cises and job performance. She reported validities of .41 to .48 for a recent study conducted by her firm (SH&A/Fenestra, 2007) and .43 for a study by Byham (2010). Her review of the research indicates that assessment center results show incremental validity over personality tests, cognitive tests, and interviews.
One advantage of assessment center methods is they appear not to have adverse impact on minority groups. Collins said research documents that they tend to be unbiased in predictions of job performance. Further, they are viewed by participants as being fairer than other forms of assessment, and they have received positive support from the courts and the Equal Employment Opportunity Commission (EEOC).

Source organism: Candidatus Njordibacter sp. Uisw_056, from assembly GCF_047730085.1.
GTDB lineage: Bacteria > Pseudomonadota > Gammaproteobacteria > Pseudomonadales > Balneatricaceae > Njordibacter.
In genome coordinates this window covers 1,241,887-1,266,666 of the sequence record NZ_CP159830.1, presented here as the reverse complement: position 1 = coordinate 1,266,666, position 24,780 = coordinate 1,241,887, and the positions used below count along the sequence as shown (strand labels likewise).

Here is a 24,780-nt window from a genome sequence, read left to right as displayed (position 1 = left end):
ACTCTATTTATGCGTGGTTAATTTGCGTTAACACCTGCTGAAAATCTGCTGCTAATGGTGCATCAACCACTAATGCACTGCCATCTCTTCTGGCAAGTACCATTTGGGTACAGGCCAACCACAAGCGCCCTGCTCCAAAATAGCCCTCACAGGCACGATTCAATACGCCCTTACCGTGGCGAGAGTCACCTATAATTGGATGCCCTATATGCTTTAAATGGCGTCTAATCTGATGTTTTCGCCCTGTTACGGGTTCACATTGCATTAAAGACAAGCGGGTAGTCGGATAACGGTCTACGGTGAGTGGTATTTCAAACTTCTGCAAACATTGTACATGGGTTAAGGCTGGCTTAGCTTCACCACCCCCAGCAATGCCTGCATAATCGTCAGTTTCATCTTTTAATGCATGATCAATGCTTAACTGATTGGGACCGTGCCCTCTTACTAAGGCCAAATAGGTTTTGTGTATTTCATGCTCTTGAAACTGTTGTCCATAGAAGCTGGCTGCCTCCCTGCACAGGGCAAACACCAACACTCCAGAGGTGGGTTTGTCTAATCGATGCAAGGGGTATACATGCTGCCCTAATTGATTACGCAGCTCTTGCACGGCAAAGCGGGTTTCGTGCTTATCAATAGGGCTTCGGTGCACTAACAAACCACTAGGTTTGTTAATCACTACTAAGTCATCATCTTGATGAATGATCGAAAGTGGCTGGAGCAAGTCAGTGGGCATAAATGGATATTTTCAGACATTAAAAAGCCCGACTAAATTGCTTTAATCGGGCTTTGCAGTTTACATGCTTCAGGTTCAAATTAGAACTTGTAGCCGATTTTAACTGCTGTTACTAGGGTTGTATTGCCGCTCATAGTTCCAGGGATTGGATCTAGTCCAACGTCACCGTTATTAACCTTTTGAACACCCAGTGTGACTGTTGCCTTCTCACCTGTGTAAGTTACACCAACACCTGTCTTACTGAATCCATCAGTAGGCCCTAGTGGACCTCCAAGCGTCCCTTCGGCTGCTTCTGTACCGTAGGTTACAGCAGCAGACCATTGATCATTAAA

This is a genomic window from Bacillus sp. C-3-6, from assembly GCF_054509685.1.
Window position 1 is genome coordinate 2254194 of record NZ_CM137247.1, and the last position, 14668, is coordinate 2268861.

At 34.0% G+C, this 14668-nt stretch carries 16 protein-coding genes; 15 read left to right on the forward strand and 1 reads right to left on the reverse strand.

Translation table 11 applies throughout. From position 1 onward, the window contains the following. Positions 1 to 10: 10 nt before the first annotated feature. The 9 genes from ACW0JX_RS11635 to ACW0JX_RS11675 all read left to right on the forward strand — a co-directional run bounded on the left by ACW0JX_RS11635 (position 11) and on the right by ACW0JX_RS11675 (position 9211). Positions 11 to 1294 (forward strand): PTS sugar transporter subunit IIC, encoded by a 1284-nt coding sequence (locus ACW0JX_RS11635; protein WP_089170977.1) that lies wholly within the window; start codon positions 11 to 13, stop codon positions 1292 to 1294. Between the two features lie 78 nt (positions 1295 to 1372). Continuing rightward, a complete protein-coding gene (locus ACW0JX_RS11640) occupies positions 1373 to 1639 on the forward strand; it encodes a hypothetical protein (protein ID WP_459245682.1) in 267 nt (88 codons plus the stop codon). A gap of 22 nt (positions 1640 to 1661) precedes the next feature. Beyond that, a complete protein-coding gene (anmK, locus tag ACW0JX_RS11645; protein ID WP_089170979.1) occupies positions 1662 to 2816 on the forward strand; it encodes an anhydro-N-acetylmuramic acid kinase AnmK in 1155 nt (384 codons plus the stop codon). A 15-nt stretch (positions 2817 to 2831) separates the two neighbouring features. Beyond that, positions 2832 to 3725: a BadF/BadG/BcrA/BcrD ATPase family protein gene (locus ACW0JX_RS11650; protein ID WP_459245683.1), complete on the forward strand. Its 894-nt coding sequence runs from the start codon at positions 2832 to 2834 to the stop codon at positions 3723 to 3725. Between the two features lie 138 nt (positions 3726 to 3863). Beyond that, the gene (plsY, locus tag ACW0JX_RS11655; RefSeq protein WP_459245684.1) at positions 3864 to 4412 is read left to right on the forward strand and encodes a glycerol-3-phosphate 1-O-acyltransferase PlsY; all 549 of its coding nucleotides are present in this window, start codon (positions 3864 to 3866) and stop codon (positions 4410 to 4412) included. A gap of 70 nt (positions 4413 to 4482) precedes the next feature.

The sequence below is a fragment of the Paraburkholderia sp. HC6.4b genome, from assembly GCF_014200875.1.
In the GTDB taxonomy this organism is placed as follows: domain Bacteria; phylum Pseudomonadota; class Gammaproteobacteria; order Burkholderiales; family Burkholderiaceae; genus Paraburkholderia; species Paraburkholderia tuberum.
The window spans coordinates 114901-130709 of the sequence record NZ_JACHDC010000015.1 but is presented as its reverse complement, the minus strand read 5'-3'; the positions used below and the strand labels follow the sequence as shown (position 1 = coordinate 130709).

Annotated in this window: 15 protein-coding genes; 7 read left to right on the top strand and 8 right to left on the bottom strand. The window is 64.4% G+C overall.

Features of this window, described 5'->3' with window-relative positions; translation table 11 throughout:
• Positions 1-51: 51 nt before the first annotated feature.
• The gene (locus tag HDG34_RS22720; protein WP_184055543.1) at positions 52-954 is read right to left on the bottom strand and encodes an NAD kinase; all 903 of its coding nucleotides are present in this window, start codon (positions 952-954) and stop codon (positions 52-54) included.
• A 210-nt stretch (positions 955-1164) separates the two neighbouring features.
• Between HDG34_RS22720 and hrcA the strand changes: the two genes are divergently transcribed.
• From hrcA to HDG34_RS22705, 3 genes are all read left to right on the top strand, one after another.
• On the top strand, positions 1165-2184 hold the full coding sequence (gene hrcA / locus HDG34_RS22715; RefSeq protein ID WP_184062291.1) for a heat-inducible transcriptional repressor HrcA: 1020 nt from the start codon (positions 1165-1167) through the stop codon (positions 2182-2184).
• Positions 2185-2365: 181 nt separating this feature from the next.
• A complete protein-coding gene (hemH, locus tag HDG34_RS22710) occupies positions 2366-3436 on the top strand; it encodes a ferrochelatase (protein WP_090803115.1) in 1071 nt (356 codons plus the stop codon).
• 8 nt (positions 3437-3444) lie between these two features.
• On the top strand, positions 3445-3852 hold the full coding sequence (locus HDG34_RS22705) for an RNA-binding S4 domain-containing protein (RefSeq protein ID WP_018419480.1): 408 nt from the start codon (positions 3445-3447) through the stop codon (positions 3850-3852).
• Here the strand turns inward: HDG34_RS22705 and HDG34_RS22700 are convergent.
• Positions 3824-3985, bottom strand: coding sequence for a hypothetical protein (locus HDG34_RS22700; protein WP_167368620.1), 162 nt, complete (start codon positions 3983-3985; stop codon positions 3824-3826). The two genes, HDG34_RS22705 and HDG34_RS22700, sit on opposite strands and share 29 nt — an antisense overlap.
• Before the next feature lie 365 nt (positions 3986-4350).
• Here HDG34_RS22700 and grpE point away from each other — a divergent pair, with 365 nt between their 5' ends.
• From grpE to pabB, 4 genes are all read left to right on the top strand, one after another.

Assessment centers can be expensive and time intensive, which is one of the challenges associated with using them. An assessment center in a traditional paradigm (as opposed to a high-tech paradigm) can cost between $2,500 and $10,000 per person. The features that affect cost are the number of assessors, the number of exercises, the length of the assessment, the type of report, and the type of feedback process. They can be logistically difficult to coordinate, depending on whether they use a traditional paradigm in which people need to be brought to a single location as opposed to a technology paradigm where much can be handled remotely and virtually. The typical assessment at a center lasts a full day, which means they are resource intensive and can be difficult to scale up to accommodate a large number of test takers.